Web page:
Calif. coffee shops must post cancer warnings
Coffee causes cancer. That is the warning coffee shops in California will have to post in highly visible places, after a David v. Goliath court battle in the state ended with a win for the little guy.
A small nonprofit organization, The Council for Education and Research on Toxics, went up against the powerful coffee industry, led by Starbucks Corp., over a chemical called acrylamide, which is produced during the bean roasting process. Acrylamide is a known carcinogen. Despite this, studies have shown that coffee actually lowers the risk of liver and uterine cancers and is not associated with a higher risk for breast, prostate or pancreatic cancer.
Coffee was removed from the World Health Organization’s "possible carcinogen" list in 2016.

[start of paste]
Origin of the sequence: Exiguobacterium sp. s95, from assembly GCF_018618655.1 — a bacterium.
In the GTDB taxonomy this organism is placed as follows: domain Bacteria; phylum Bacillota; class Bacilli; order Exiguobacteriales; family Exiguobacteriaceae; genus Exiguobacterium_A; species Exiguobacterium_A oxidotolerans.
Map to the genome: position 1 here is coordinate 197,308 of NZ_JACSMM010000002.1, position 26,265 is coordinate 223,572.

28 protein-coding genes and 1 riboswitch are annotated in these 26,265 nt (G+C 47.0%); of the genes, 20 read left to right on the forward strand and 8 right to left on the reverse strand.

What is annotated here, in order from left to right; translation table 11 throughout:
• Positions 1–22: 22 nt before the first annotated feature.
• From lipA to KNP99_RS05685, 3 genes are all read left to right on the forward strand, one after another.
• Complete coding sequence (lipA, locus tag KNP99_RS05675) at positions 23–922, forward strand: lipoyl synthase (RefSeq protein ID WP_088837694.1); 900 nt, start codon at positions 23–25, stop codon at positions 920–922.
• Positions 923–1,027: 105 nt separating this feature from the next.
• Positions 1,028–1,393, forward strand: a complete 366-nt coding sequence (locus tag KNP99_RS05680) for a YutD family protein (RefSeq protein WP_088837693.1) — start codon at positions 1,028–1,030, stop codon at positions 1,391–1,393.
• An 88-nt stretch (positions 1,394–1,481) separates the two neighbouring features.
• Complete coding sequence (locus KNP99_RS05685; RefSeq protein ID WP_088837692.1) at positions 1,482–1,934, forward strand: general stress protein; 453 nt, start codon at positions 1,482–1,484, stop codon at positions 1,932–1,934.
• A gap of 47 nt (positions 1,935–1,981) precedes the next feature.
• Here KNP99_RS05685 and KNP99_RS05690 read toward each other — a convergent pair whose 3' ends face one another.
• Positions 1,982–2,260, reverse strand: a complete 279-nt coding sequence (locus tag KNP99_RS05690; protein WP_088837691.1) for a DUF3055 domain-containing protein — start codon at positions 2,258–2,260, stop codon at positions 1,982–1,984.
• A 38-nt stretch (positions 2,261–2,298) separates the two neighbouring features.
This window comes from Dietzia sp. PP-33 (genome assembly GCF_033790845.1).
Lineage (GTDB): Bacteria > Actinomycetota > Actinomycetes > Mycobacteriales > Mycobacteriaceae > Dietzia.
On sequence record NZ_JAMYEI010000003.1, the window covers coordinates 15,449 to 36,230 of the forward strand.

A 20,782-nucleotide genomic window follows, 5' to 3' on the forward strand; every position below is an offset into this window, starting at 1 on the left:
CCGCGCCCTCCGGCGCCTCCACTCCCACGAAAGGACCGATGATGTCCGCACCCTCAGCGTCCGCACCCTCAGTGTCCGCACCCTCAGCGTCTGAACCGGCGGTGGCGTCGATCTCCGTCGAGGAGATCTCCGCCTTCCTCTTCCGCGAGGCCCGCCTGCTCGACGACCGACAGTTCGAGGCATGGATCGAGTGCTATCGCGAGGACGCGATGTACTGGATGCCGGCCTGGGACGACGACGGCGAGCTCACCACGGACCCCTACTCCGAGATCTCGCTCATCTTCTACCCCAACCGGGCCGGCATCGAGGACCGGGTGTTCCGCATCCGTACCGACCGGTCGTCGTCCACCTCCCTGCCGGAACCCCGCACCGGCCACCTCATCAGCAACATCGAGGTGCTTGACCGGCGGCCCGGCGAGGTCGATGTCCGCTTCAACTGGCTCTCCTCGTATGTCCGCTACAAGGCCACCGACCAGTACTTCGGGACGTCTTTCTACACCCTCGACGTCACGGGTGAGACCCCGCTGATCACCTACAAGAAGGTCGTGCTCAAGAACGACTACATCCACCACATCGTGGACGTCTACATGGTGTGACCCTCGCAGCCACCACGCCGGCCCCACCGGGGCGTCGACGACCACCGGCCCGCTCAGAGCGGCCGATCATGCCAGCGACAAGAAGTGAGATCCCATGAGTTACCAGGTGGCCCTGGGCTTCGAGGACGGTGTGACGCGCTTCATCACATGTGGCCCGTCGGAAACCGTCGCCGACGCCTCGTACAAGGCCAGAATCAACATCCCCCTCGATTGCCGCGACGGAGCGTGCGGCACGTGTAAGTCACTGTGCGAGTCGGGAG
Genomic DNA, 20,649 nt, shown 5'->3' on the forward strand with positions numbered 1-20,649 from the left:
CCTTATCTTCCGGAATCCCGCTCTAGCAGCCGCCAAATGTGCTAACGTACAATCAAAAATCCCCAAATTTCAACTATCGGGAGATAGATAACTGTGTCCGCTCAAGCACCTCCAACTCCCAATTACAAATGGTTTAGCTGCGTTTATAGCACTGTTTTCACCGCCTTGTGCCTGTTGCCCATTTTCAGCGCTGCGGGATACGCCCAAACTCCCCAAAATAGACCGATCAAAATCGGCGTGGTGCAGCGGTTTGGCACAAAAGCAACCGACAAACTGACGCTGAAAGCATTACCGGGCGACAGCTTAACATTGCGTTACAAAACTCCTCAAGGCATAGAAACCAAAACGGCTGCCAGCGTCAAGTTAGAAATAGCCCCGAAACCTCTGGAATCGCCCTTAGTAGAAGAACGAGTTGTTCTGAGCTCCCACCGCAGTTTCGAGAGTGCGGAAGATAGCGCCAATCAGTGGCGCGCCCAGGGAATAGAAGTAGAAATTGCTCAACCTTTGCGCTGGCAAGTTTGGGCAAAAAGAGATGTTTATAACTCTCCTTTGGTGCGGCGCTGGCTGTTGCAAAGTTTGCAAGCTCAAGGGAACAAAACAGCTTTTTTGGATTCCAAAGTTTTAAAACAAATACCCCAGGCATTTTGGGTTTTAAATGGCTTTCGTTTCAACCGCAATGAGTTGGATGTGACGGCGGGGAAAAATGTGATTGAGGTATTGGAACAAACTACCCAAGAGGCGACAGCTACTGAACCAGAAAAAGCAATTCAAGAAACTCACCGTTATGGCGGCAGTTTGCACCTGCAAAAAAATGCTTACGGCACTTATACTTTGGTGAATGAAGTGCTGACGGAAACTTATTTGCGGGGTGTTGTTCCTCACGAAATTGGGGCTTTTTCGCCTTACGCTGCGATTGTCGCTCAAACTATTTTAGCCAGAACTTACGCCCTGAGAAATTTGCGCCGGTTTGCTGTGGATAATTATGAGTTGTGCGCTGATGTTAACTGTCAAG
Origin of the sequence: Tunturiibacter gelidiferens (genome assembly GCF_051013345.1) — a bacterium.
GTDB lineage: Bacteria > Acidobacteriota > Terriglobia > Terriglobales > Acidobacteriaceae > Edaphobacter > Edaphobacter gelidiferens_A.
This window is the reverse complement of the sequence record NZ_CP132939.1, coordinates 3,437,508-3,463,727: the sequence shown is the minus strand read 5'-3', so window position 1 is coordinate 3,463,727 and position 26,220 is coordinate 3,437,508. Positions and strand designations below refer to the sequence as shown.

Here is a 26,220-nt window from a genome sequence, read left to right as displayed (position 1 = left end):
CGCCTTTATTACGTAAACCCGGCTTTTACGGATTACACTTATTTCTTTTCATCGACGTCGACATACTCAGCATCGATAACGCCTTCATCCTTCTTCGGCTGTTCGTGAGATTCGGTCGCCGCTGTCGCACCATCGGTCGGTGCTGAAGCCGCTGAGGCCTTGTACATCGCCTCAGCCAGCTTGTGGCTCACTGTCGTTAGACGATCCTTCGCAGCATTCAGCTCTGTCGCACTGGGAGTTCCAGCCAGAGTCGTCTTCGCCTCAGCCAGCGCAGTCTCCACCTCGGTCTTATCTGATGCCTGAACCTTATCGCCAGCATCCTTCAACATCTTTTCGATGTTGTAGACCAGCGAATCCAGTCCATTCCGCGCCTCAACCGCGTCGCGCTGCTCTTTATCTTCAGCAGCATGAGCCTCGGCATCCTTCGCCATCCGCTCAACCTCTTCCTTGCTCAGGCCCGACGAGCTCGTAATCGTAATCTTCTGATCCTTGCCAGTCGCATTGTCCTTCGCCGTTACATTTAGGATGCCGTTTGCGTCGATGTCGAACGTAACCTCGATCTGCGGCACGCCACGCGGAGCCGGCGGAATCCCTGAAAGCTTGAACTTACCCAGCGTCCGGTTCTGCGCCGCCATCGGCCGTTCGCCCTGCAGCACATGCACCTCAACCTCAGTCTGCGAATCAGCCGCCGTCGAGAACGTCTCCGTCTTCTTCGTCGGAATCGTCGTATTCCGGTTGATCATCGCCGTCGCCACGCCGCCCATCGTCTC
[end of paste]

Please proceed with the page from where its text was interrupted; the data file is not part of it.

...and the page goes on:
Nonetheless, the coffee industry – which says removing acrylamide would harm the flavor of coffee – failed to make the case to a Los Angeles Superior Court judge that the substance does not pose a serious health risk.
"While plaintiff offered evidence that consumption of coffee increases the risk of harm to the fetus, to infants, to children and to adults, defendants' medical and epidemiology experts testified that they had no opinion on causation," Judge Elihu Berle wrote in his ruling. "Defendants failed to satisfy their burden of proving ... that consumption of coffee confers a benefit to human health."
The Council has been lobbying the industry for eight years for the removal of the substance. The suit was brought under California’s Safe Drinking Water and Toxic Enforcement Act, better known as Proposition 65, which requires warning labels for about 900 chemicals known to cause cancer or birth defects.
Many coffee shops already have signs posted warning of the cancer-causing chemical in cancer – but often in out of the way places, where customers are unlikely to see them. Those signs must now be moved to more prominent positions, or shop owners could face civil penalties of up to $2,500 per person exposed. (The exact amount has yet to be determined.)The industry is expected to file an appeal.